Wild goaltender Niklas Backstrom has long been accustomed to playing lots of minutes. Not this season, when injuries — and the outstanding performance of teammate Josh Harding — have limited Backstrom to three short stints of three games each.
With the Wild completing a set of back-to-back games Friday at Columbus, Backstrom is likely to get back into the net against the Blue Jackets. True to his nature, he is not stressing over his status. He said Thursday that at age 35, he has long since learned not to sweat what he can't control.
"You want to play, but you still approach every day the same way,'' said Backstrom, who is 2-3-2 this season with a goals-against average of 2.78 and save percentage of .896. "You go out there and try to improve your game and get better, then you start all over again. This is part of the game. You just have to find a way.''
Backstrom has missed nine games because of injuries and has not played in 10 others. After an exceptional performance in a shootout victory at Winnipeg on Nov. 23, he surrendered four goals on 45 shots in a pair of losses to St. Louis and Phoenix, then did not play in the next three games.
Wild coach Mike Yeo said there is a "good possibility'' that Backstrom will play Friday. "He wants the net,'' Yeo said. "But at the same time, he knows his opportunity will come, and he's going to make sure he's ready.''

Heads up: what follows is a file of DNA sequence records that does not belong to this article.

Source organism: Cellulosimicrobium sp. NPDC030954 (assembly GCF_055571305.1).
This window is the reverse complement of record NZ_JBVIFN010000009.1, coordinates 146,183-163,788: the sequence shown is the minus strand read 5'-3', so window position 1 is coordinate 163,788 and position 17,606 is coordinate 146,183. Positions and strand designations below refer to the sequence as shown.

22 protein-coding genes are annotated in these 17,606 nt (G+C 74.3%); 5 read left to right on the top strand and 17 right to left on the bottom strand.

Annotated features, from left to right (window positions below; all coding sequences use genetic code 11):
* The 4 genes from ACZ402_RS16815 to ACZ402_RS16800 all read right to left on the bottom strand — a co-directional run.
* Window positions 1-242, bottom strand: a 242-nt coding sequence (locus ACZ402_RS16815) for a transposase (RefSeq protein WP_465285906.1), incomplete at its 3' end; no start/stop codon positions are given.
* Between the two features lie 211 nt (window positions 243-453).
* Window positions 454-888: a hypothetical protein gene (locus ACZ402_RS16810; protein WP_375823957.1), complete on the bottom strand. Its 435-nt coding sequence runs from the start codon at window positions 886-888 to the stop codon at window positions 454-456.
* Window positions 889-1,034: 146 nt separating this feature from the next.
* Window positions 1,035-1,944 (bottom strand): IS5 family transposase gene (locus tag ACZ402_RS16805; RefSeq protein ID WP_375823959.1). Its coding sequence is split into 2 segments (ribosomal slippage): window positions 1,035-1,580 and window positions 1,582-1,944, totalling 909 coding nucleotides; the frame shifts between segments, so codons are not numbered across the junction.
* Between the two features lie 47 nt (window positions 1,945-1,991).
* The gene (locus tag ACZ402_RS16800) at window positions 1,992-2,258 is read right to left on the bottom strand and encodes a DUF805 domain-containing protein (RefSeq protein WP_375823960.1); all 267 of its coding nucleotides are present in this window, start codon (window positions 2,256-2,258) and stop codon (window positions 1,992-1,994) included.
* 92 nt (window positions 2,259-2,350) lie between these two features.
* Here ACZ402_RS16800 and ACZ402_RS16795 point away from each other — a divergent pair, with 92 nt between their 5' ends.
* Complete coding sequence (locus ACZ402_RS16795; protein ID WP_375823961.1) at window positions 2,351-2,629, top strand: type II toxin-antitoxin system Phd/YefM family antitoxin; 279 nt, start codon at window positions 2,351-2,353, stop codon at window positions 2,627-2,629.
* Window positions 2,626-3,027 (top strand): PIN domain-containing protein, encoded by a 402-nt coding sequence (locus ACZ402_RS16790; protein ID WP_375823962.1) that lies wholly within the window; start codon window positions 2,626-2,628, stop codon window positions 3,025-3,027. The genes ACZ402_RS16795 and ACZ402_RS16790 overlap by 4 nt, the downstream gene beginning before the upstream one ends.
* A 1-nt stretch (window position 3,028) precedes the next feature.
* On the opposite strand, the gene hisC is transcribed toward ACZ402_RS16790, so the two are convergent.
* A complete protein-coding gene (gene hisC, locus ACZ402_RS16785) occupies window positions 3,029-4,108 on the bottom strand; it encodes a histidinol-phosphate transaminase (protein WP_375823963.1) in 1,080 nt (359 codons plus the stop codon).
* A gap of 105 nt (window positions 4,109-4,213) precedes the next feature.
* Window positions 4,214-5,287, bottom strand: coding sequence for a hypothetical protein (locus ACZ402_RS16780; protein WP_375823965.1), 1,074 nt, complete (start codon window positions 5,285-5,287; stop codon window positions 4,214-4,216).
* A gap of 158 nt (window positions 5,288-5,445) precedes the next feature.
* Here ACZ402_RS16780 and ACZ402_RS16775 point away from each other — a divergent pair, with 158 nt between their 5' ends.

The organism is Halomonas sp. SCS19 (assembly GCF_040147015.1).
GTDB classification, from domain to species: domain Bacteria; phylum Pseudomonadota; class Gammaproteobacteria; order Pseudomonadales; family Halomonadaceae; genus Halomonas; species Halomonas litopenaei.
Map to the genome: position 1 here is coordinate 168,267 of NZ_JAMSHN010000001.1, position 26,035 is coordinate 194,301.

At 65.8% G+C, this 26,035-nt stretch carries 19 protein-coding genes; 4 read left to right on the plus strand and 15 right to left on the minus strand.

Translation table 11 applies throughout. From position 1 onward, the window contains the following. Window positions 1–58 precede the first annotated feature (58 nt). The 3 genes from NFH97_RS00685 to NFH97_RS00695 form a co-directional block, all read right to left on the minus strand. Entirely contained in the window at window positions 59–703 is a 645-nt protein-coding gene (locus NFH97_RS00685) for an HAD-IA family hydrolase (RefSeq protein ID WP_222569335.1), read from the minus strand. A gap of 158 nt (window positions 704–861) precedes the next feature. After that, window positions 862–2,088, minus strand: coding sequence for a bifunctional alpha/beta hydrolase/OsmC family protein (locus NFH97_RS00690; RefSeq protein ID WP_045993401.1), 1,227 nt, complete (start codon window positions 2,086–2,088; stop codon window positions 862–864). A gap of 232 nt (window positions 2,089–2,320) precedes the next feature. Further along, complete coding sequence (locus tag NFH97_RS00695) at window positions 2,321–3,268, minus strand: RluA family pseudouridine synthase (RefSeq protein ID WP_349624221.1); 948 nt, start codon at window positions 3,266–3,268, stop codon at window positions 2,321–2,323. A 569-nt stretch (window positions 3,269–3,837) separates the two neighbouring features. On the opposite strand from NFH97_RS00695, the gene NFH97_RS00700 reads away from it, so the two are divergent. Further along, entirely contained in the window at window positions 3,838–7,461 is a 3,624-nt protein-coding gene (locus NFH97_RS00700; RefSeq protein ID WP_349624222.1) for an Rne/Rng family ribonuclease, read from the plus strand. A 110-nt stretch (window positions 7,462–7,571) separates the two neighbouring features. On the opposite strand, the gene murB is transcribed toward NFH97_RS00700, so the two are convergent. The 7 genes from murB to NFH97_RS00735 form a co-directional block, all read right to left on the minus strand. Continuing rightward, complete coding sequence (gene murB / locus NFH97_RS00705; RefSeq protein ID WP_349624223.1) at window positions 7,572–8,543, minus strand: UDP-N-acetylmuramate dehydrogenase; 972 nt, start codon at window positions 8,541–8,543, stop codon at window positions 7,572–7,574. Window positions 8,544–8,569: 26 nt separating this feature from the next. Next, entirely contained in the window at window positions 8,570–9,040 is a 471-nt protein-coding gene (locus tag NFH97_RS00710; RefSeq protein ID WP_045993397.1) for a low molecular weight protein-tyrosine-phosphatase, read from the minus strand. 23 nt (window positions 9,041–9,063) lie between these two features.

After being a healthy scratch in two of the past three games, forward Justin Fontaine got back into the lineup Thursday. The rookie played left wing on the fourth line with Erik Haula and Mike Rupp.
Fontaine played in the team's first 26 games, amassing six goals and an assist. He had only one point in eight games before he was scratched, and Yeo said his game had slipped a bit. The coach thought that watching a couple of games from the press box would help refocus Fontaine on what the Wild needs from him. Thursday, Fontaine assisted on the Wild's first goal.
"He's a first-year guy, and he's still trying to carve his way into the lineup and become a regular,'' Yeo said. "But for a first-year guy, I feel like he's handled it really well. He's had different roles, he's been on the top line, he's been on the fourth line, he's been out of the lineup. The bottom line is for him his game shouldn't change.
"He's got a good idea of who he is. He's a smart player, and when he's playing well, he's very strong on the puck and he's making plays. That's what we want to see from him.''
Earning his time
Against the swift-skating Blackhawks, Yeo chose to keep Haula in the lineup. The former Gopher has played in four consecutive games since he was recalled from the Wild's AHL affiliate in Iowa a week ago and has two assists, including one on the Wild's first goal Thursday.
Yeo said Haula's speed and his ability to play wing or center both are valuable assets. "He's just a young kid,'' Yeo said. "We're still trying to figure out where he's going to fit and how he's going to fit. But he's shown he can be versatile and can have a positive effect on our lineup.''
•The Wild scratched forward Zenon Konopka and defensemen Nate Prosser and Matt Dumba.
Staff writer Michael Russo contributed to this notebook.